For Immediate Release:
January 27, 2020
First NCCN ORP research project to exclusively assess efficacy of FGFR inhibitors alone and in combination with other treatments.
PLYMOUTH MEETING, PA [January 27, 2020] — The National Comprehensive Cancer Network® (NCCN®) Oncology Research Program (ORP) today announced plans to evaluate futibatinib (TAS-120), a potent and selective inhibitor of the fibroblast growth factor receptor (FGFR). The project will include pre-clinical, translational and clinical trials using futibatinib as monotherapy and in biologically relevant combination regimens for malignancies with FGFR 1-4 aberrations. This project will be the first NCCN research program to study an FGFR inhibitor. Specific research areas will be determined by a group of cancer research experts from NCCN Member Institutions who form a Request for Proposals (RFP) Development Team. The research funding is supported by a $2-million grant from Taiho Oncology.
“We’re excited to help facilitate new research into innovative ways for managing cancer,” said Wui-Jin Koh, MD, Chief Medical Officer, NCCN. “We still have a lot to learn about FGFR signaling and how to optimally target this receptor as a component of cancer therapy. We look forward to the potential new discoveries that may come from these investigations.”
“We are proud to support NCCN ORP research to better understand the optimal role of futibatinib in treating malignancies with FGFR 1-4 aberrations,” said Martin J. Birkhofer, MD, Senior Vice President and Chief Medical Officer, Taiho Oncology, Inc. “Every day, we are learning more and more about futibatinib, and this research will expand our knowledge of how this investigational compound works, with the goal of being able to better target its use in those who may see the greatest benefit from it.”
The first phase of this project will involve the creation of an RFP, which will be distributed in the next few months. The awarded projects will be announced following review of submitted proposals.
The NCCN ORP fosters innovation and knowledge discovery that improves the lives of people with cancer and supports preclinical, translational, and clinical research and quality improvement projects in oncology at NCCN Member Institutions. In an effort to improve collaboration in cancer research, the NCCN ORP also maintains a shared resources website and an informed consent database. For more information, visit NCCN.org/orp.
About the National Comprehensive Cancer Network
The National Comprehensive Cancer Network® (NCCN®) is a not-for-profit alliance of 28 leading cancer centers devoted to patient care, research, and education. NCCN is dedicated to improving and facilitating quality, effective, efficient, and accessible cancer care so patients can live better lives. Through the leadership and expertise of clinical professionals at NCCN Member Institutions, NCCN develops resources that present valuable information to the numerous stakeholders in the health care delivery system. By defining and advancing high-quality cancer care, NCCN promotes the importance of continuous quality improvement and recognizes the significance of creating clinical practice guidelines appropriate for use by patients, clinicians, and other health care decision-makers around the world.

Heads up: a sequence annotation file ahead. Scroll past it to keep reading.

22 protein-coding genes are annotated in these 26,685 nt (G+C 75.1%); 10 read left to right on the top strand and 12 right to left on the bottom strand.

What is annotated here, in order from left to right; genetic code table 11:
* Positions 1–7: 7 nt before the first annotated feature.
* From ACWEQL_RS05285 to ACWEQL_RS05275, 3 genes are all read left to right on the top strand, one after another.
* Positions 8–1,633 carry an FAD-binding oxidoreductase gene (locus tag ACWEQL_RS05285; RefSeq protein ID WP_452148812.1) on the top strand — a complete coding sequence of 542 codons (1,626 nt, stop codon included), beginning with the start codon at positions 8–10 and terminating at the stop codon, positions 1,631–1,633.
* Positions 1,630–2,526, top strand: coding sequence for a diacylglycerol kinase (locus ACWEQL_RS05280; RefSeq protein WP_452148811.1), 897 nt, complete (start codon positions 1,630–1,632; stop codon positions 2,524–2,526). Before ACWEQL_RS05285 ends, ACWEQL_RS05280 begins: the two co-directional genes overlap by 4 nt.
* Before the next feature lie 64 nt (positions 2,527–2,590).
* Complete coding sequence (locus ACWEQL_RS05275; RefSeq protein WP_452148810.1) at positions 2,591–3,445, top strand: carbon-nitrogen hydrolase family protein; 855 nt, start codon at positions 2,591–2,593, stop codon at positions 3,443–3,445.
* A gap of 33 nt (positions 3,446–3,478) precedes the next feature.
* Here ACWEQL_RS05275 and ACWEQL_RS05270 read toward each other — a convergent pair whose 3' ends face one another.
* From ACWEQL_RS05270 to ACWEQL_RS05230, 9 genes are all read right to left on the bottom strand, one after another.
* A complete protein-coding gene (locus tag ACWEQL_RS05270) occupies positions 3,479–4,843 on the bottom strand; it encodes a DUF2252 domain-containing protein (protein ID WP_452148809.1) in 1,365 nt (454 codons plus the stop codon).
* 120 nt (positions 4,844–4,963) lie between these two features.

The NCCN Member Institutions are: Abramson Cancer Center at the University of Pennsylvania, Philadelphia, PA; Fred & Pamela Buffett Cancer Center, Omaha, NE; Case Comprehensive Cancer Center/University Hospitals Seidman Cancer Center and Cleveland Clinic Taussig Cancer Institute, Cleveland, OH; City of Hope National Medical Center, Duarte, CA; Dana-Farber/Brigham and Women’s Cancer Center | Massachusetts General Hospital Cancer Center, Boston, MA; Duke Cancer Institute, Durham, NC; Fox Chase Cancer Center, Philadelphia, PA; Huntsman Cancer Institute at the University of Utah, Salt Lake City, UT; Fred Hutchinson Cancer Research Center/Seattle Cancer Care Alliance, Seattle, WA; The Sidney Kimmel Comprehensive Cancer Center at Johns Hopkins, Baltimore, MD; Robert H. Lurie Comprehensive Cancer Center of Northwestern University, Chicago, IL; Mayo Clinic Cancer Center, Phoenix/Scottsdale, AZ, Jacksonville, FL, and Rochester, MN; Memorial Sloan Kettering Cancer Center, New York, NY; Moffitt Cancer Center, Tampa, FL; The Ohio State University Comprehensive Cancer Center - James Cancer Hospital and Solove Research Institute, Columbus, OH; O'Neal Comprehensive Cancer Center at UAB, Birmingham, AL; Roswell Park Comprehensive Cancer Center, Buffalo, NY; Siteman Cancer Center at Barnes-Jewish Hospital and Washington University School of Medicine, St. Louis, MO; St. Jude Children’s Research Hospital/The University of Tennessee Health Science Center, Memphis, TN; Stanford Cancer Institute, Stanford, CA; UC San Diego Moores Cancer Center, La Jolla, CA; UCSF Helen Diller Family Comprehensive Cancer Center, San Francisco, CA; University of Colorado Cancer Center, Aurora, CO; University of Michigan Rogel Cancer Center, Ann Arbor, MI; The University of Texas MD Anderson Cancer Center, Houston, TX; University of Wisconsin Carbone Cancer Center, Madison, WI; Vanderbilt-Ingram Cancer Center, Nashville, TN; and Yale Cancer Center/Smilow Cancer Hospital, New Haven, CT.
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